The Waking Engine by David Edison

The Waking Engine by David Edison

I was lent this debut novel by my son and daughter-in-law; it covers, with a very broad canvas, life and death, and rebirth, in a mix of fantasy and science fiction. I very much enjoyed this book, though I will not claim to understanding all of it (whether that is failure on my part, or the author’s, I have no way of knowing).

On a Tuesday, Cooper (living a normal existence in 21st century Manhattan) finds himself someplace different; he awakens to find himself succinctly dismissed as not being what was expected. He finds out that when one dies, one does not go to an afterlife (or lack of one), but finds oneself in a body on another world that might be young or not, male or not – but one is still oneself, with the memories of one’s previous life; the only constant is that, being transferred, one’s scars all are gone, including one’s umbilicus (belly button). This process of dying and being transferred continues until one ends up in the eons-old City Unspoken, which is a massive city, of all architectural styles, where when one dies, one has died the True Death, breaking the cycle of rebirth. The city is thus made up of transferred people on their last go-round, people who have bound themselves to the city (voluntarily or involuntarily; when they die, they are transferred back into the city, in their old bodies), people from other worlds who sell needed goods to the City, anyone born for the first time in the City Unspoken (and thus possessing belly buttons) and various UnDead lichs and fey or part-fey folk.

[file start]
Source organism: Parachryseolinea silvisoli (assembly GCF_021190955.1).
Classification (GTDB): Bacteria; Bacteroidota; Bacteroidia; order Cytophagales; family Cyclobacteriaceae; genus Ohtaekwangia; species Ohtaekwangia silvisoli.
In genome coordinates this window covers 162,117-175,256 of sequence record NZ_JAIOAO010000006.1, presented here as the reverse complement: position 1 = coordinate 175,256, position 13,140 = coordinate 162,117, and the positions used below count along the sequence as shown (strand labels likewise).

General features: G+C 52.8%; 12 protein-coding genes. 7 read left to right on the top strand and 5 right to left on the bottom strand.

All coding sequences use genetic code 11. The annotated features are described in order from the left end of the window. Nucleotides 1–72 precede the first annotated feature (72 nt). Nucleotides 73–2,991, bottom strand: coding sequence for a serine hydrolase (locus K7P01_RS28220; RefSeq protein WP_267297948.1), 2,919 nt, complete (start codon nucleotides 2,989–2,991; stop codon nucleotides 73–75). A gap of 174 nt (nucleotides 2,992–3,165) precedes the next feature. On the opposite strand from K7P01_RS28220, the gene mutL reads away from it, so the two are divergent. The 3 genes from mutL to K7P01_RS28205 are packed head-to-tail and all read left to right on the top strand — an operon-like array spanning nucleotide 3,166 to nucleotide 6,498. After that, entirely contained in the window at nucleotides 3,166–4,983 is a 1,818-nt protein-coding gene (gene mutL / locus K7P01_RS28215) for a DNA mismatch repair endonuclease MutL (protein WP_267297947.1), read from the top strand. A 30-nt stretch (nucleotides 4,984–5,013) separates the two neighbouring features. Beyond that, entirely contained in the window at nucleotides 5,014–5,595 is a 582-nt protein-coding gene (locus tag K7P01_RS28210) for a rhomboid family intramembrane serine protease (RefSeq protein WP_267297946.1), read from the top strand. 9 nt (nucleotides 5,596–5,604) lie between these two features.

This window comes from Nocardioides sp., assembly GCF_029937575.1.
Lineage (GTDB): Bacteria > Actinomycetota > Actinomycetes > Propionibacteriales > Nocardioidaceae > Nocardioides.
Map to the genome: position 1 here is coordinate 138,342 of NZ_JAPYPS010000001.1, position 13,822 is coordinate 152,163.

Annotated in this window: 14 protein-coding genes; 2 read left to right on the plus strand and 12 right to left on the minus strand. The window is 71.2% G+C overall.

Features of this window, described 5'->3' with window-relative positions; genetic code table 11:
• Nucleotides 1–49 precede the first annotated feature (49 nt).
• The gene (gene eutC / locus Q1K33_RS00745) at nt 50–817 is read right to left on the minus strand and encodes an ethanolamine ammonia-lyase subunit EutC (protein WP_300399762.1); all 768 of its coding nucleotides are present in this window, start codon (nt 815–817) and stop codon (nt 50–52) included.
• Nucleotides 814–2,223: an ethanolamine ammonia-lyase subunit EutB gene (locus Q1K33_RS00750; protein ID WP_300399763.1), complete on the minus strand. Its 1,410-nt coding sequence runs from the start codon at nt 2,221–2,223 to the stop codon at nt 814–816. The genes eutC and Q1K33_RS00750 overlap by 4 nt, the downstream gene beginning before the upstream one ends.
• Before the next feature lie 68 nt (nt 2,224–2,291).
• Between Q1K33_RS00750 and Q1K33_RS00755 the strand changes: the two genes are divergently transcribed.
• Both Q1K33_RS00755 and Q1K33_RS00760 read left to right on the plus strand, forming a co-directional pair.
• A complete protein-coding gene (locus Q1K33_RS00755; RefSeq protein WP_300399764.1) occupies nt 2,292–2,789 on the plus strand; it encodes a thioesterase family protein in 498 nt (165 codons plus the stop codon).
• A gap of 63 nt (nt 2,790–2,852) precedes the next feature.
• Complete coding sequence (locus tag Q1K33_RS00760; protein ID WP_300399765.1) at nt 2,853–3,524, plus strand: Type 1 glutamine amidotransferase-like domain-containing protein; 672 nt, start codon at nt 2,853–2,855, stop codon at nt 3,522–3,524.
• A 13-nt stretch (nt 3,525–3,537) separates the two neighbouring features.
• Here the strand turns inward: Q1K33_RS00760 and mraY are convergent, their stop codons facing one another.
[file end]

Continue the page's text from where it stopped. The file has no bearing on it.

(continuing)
The people who find Cooper (Sesstri, a researcher and deadly fighter, and Asher, a tall monochromatic man) tell him that they had hoped that he would be the One who could cure what ails the City Unspoken; the nobles of the city are separated from the City by a giant glass dome (no one gets in or out, and thus they no longer run the City), but worse than that, no one in the city can die the True Death, which means the city is filling up with those on their last cycle from all the worlds in the Seven Universes), and that those in the City who cannot die the True Death are going insane or murderously mad. Obviously Cooper is not the One, but Sesstri is deeply puzzled (and does not tell Asher) that when she strip-searched the unconscious Cooper on his arrival, she found that he has a belly button, which he should not have (being transferred into the City Unspoken). Cooper ends up being enmeshed in the politics of the City Unspoken, and in the politics of the Seven Universes.

I did enjoy reading this book, and I understand that the author has planned a four-book series, with the sequel not yet finished. So I will probably be reading the other books in this series in the fullness of time.

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